Many years ago I began to write a book called Walking to Nirvana: A Very Western Enlightenment. The idea behind the book was to explain the nature of the state Buddhists call enlightenment in terms of cognitive development, based primarily on the ideas of Jean Piaget, the great Swiss developmental theorist. I’m not sure why I stopped, except that it’s entirely like me to overburden myself with projects, so I suspect I simply stopped when I decided that other goals were more important.
It’s at least three years since I began another Zen-related project, which was simply to attain enlightenment. This project – really, a complete transformation of my life – focused not on the conventional Buddhist methods of self-discipline but – again – on my understanding in western terms of what enlightenment is and means and how it is to be achieved. No chanting, no saffron robes, not moral or ethical positions. Just straightforward cognitive development.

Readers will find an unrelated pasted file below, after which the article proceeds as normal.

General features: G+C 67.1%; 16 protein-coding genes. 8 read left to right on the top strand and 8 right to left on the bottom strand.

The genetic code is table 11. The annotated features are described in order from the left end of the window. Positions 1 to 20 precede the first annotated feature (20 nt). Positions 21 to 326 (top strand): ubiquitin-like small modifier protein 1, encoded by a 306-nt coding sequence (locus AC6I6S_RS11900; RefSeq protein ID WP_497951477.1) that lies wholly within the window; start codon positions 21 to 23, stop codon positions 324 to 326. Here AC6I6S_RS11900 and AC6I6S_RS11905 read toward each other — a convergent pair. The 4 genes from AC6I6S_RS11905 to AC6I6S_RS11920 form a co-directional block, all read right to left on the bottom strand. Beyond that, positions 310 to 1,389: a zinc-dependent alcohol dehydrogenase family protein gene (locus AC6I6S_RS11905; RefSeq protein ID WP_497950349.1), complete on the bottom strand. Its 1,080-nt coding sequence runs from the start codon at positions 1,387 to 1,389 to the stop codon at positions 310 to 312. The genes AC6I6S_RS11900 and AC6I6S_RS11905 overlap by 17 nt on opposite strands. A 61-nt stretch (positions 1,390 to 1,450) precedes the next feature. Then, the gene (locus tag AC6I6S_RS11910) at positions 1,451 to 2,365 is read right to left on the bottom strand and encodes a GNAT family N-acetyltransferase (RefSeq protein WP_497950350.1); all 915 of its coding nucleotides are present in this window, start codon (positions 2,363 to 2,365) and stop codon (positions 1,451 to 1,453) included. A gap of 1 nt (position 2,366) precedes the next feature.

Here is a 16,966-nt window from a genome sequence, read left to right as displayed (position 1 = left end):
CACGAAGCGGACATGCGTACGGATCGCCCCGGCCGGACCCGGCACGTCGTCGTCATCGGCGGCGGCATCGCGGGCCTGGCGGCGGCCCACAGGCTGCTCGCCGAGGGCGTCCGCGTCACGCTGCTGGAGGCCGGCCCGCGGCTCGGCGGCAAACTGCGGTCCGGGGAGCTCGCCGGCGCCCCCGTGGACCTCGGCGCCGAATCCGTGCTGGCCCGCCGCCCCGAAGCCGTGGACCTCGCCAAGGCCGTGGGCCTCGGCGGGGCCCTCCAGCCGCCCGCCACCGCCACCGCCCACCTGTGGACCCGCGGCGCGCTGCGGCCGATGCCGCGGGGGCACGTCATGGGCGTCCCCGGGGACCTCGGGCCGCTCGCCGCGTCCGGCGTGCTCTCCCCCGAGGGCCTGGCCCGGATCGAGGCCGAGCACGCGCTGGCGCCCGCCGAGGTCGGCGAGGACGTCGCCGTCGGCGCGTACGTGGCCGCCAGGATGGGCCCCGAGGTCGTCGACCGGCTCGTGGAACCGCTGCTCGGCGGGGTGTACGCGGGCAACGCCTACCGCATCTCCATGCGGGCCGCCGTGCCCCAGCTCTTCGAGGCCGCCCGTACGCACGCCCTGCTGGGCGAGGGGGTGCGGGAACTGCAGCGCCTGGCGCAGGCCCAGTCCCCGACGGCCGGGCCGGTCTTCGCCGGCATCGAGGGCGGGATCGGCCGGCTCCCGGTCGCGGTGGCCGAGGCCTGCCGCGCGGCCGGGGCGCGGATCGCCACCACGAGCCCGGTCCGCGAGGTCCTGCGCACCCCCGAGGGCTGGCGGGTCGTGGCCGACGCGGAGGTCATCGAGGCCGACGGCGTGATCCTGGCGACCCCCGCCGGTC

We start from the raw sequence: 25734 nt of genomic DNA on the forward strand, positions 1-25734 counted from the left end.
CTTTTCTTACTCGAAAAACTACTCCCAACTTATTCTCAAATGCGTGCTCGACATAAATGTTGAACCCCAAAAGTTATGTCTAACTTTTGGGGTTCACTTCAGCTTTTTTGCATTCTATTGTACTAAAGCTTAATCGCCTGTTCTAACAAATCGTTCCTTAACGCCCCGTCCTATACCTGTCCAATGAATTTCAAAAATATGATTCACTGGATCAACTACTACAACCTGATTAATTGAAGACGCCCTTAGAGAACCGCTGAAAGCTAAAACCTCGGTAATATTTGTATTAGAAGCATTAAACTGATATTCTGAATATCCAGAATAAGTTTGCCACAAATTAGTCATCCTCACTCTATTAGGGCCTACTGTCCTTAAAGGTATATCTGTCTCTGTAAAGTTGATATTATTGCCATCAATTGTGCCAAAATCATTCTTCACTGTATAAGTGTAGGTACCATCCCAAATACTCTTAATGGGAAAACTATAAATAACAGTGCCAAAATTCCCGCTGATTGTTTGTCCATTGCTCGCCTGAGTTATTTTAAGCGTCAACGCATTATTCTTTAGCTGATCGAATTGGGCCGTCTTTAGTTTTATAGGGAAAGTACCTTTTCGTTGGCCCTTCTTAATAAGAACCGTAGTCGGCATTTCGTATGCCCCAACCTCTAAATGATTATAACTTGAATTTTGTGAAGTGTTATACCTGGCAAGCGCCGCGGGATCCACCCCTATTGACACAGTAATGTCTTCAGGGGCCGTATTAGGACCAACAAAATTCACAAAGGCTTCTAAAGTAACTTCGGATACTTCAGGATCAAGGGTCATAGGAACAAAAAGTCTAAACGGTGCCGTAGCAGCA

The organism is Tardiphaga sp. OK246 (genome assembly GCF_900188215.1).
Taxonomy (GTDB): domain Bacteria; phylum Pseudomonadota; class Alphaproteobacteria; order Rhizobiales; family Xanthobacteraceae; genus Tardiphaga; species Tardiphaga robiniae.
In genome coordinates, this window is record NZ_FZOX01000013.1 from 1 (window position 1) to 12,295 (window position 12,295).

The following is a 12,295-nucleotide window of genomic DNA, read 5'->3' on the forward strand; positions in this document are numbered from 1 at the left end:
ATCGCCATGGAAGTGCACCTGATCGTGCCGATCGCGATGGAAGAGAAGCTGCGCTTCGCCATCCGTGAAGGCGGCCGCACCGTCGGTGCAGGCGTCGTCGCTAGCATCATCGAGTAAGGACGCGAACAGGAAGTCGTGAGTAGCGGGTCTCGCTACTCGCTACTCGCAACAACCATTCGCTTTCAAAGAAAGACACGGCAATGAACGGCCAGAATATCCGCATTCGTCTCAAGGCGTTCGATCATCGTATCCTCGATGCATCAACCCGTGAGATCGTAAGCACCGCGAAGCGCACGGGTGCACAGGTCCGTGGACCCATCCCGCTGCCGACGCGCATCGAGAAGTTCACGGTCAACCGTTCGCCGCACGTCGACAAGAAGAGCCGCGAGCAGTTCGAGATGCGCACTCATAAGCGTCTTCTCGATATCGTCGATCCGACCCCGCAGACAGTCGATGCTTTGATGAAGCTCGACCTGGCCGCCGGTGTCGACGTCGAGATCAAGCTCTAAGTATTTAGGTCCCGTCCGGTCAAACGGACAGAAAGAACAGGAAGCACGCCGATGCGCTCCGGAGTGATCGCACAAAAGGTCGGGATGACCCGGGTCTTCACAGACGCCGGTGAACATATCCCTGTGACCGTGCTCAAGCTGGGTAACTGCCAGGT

The pages and blog entries connected to this page are also a return to my previous ambition – to write the the theory and narrative of enlightenment. The pursuit of enlightenment itself proceeds – with some success – but I’d like to articulate what the underlying ideas were too. This is partly because I am an inveterate theorist, but increasingly because I want to explain to my children what it all means. I can offer them nothing more important, but at the same time it is hard to speak about it in everyday conversation. So for the time being this will have to do.